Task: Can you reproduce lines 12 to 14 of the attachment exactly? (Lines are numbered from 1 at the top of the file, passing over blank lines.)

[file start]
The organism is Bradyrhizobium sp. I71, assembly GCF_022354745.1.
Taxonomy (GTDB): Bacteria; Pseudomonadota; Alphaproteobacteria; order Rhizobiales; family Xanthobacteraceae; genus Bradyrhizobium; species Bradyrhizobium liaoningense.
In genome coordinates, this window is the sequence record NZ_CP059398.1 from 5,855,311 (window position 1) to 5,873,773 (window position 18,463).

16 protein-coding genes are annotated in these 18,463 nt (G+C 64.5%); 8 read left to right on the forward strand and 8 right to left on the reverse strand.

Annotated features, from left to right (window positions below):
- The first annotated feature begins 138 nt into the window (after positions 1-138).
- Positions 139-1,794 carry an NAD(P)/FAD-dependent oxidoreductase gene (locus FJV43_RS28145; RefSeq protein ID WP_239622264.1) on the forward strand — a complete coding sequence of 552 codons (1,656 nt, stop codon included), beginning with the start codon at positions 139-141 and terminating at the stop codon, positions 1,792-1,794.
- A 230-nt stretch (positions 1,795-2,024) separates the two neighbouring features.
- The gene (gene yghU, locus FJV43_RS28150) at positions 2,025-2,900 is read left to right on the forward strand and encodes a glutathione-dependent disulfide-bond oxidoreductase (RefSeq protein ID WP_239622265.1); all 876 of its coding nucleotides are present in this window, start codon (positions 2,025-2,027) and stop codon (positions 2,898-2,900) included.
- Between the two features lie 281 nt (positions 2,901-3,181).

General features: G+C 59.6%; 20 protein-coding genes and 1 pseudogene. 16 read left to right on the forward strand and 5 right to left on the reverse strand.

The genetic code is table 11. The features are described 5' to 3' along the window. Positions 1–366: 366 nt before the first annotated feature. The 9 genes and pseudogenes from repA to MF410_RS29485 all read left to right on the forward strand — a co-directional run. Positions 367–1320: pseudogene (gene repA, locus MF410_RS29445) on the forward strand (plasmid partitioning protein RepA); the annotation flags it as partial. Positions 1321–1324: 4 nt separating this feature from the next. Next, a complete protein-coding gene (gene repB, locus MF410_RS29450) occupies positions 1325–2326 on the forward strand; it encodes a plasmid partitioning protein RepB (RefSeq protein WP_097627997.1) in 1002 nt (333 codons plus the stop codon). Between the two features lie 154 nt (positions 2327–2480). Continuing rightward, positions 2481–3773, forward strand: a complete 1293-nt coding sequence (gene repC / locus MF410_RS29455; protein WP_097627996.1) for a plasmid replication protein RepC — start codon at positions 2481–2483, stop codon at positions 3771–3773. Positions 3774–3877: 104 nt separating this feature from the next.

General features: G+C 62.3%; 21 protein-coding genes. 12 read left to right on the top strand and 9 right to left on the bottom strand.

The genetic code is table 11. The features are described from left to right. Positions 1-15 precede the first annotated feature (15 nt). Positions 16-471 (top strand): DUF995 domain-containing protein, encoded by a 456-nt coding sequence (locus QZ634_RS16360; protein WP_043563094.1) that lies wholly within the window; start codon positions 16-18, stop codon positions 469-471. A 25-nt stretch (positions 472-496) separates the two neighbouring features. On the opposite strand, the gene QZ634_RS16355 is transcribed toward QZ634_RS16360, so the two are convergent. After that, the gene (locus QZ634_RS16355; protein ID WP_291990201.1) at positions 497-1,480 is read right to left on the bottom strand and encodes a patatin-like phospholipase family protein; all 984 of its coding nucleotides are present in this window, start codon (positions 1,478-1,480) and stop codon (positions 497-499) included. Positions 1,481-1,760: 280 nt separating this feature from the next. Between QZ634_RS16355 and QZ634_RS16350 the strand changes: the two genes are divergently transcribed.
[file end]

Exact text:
The genetic code is table 11. The features are described 5' to 3' along the window. Positions 1–366: 366 nt before the first annotated feature. The 9 genes and pseudogenes from repA to MF410_RS29485 all read left to right on the forward strand — a co-directional run. Positions 367–1320: pseudogene (gene repA, locus MF410_RS29445) on the forward strand (plasmid partitioning protein RepA); the annotation flags it as partial. Positions 1321–1324: 4 nt separating this feature from the next. Next, a complete protein-coding gene (gene repB, locus MF410_RS29450) occupies positions 1325–2326 on the forward strand; it encodes a plasmid partitioning protein RepB (RefSeq protein WP_097627997.1) in 1002 nt (333 codons plus the stop codon). Between the two features lie 154 nt (positions 2327–2480). Continuing rightward, positions 2481–3773, forward strand: a complete 1293-nt coding sequence (gene repC / locus MF410_RS29455; protein WP_097627996.1) for a plasmid replication protein RepC — start codon at positions 2481–2483, stop codon at positions 3771–3773. Positions 3774–3877: 104 nt separating this feature from the next.

General features: G+C 62.3%; 21 protein-coding genes. 12 read left to right on the top strand and 9 right to left on the bottom strand.

The genetic code is table 11. The features are described from left to right. Positions 1-15 precede the first annotated feature (15 nt). Positions 16-471 (top strand): DUF995 domain-containing protein, encoded by a 456-nt coding sequence (locus QZ634_RS16360; protein WP_043563094.1) that lies wholly within the window; start codon positions 16-18, stop codon positions 469-471. A 25-nt stretch (positions 472-496) separates the two neighbouring features. On the opposite strand, the gene QZ634_RS16355 is transcribed toward QZ634_RS16360, so the two are convergent. After that, the gene (locus QZ634_RS16355; protein ID WP_291990201.1) at positions 497-1,480 is read right to left on the bottom strand and encodes a patatin-like phospholipase family protein; all 984 of its coding nucleotides are present in this window, start codon (positions 1,478-1,480) and stop codon (positions 497-499) included. Positions 1,481-1,760: 280 nt separating this feature from the next. Between QZ634_RS16355 and QZ634_RS16350 the strand changes: the two genes are divergently transcribed.